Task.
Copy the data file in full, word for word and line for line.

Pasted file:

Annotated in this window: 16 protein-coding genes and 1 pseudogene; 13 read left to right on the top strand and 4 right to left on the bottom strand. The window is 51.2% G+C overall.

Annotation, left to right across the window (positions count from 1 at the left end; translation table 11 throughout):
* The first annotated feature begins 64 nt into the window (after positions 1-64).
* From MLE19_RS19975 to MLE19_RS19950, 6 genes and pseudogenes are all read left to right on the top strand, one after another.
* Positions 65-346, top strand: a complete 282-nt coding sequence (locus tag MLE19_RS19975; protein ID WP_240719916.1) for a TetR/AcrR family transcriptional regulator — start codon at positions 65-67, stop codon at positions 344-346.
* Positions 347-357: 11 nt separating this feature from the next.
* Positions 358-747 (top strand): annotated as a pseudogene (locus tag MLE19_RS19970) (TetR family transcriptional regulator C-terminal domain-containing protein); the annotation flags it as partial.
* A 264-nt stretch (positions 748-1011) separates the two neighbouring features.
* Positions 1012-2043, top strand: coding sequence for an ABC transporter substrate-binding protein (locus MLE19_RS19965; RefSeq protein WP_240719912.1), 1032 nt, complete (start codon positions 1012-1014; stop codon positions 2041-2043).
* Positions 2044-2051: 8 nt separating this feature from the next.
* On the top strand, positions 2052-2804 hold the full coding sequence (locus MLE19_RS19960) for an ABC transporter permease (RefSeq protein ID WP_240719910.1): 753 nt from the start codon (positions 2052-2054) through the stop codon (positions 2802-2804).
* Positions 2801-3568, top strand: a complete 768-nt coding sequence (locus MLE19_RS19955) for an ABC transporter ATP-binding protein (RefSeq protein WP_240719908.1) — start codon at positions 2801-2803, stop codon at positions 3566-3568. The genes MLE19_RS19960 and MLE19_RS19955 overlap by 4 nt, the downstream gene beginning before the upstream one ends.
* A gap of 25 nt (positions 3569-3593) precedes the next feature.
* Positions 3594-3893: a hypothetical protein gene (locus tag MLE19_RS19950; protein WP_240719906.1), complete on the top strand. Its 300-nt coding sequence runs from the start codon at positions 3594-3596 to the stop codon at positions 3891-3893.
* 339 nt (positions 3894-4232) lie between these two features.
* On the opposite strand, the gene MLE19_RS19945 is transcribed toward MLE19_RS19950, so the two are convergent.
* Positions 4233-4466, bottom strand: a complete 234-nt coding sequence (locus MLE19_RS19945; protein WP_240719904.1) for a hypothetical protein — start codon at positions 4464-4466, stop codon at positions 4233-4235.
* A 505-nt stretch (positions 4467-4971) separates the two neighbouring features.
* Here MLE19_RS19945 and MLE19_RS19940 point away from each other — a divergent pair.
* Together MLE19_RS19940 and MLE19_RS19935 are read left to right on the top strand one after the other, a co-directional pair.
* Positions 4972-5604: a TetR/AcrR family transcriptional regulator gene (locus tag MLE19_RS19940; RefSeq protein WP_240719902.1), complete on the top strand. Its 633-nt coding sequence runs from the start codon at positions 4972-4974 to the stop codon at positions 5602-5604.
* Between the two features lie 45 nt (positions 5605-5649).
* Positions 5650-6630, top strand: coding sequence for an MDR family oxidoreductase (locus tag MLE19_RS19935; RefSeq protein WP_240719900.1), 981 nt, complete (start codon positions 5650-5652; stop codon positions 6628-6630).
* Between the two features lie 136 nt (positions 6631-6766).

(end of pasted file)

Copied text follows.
Annotated in this window: 16 protein-coding genes and 1 pseudogene; 13 read left to right on the top strand and 4 right to left on the bottom strand. The window is 51.2% G+C overall.

Annotation, left to right across the window (positions count from 1 at the left end; translation table 11 throughout):
* The first annotated feature begins 64 nt into the window (after positions 1-64).
* From MLE19_RS19975 to MLE19_RS19950, 6 genes and pseudogenes are all read left to right on the top strand, one after another.
* Positions 65-346, top strand: a complete 282-nt coding sequence (locus tag MLE19_RS19975; protein ID WP_240719916.1) for a TetR/AcrR family transcriptional regulator — start codon at positions 65-67, stop codon at positions 344-346.
* Positions 347-357: 11 nt separating this feature from the next.
* Positions 358-747 (top strand): annotated as a pseudogene (locus tag MLE19_RS19970) (TetR family transcriptional regulator C-terminal domain-containing protein); the annotation flags it as partial.
* A 264-nt stretch (positions 748-1011) separates the two neighbouring features.
* Positions 1012-2043, top strand: coding sequence for an ABC transporter substrate-binding protein (locus MLE19_RS19965; RefSeq protein WP_240719912.1), 1032 nt, complete (start codon positions 1012-1014; stop codon positions 2041-2043).
* Positions 2044-2051: 8 nt separating this feature from the next.
* On the top strand, positions 2052-2804 hold the full coding sequence (locus MLE19_RS19960) for an ABC transporter permease (RefSeq protein ID WP_240719910.1): 753 nt from the start codon (positions 2052-2054) through the stop codon (positions 2802-2804).
* Positions 2801-3568, top strand: a complete 768-nt coding sequence (locus MLE19_RS19955) for an ABC transporter ATP-binding protein (RefSeq protein WP_240719908.1) — start codon at positions 2801-2803, stop codon at positions 3566-3568. The genes MLE19_RS19960 and MLE19_RS19955 overlap by 4 nt, the downstream gene beginning before the upstream one ends.
* A gap of 25 nt (positions 3569-3593) precedes the next feature.
* Positions 3594-3893: a hypothetical protein gene (locus tag MLE19_RS19950; protein WP_240719906.1), complete on the top strand. Its 300-nt coding sequence runs from the start codon at positions 3594-3596 to the stop codon at positions 3891-3893.
* 339 nt (positions 3894-4232) lie between these two features.
* On the opposite strand, the gene MLE19_RS19945 is transcribed toward MLE19_RS19950, so the two are convergent.
* Positions 4233-4466, bottom strand: a complete 234-nt coding sequence (locus MLE19_RS19945; protein WP_240719904.1) for a hypothetical protein — start codon at positions 4464-4466, stop codon at positions 4233-4235.
* A 505-nt stretch (positions 4467-4971) separates the two neighbouring features.
* Here MLE19_RS19945 and MLE19_RS19940 point away from each other — a divergent pair.
* Together MLE19_RS19940 and MLE19_RS19935 are read left to right on the top strand one after the other, a co-directional pair.
* Positions 4972-5604: a TetR/AcrR family transcriptional regulator gene (locus tag MLE19_RS19940; RefSeq protein WP_240719902.1), complete on the top strand. Its 633-nt coding sequence runs from the start codon at positions 4972-4974 to the stop codon at positions 5602-5604.
* Between the two features lie 45 nt (positions 5605-5649).
* Positions 5650-6630, top strand: coding sequence for an MDR family oxidoreductase (locus tag MLE19_RS19935; RefSeq protein WP_240719900.1), 981 nt, complete (start codon positions 5650-5652; stop codon positions 6628-6630).
* Between the two features lie 136 nt (positions 6631-6766).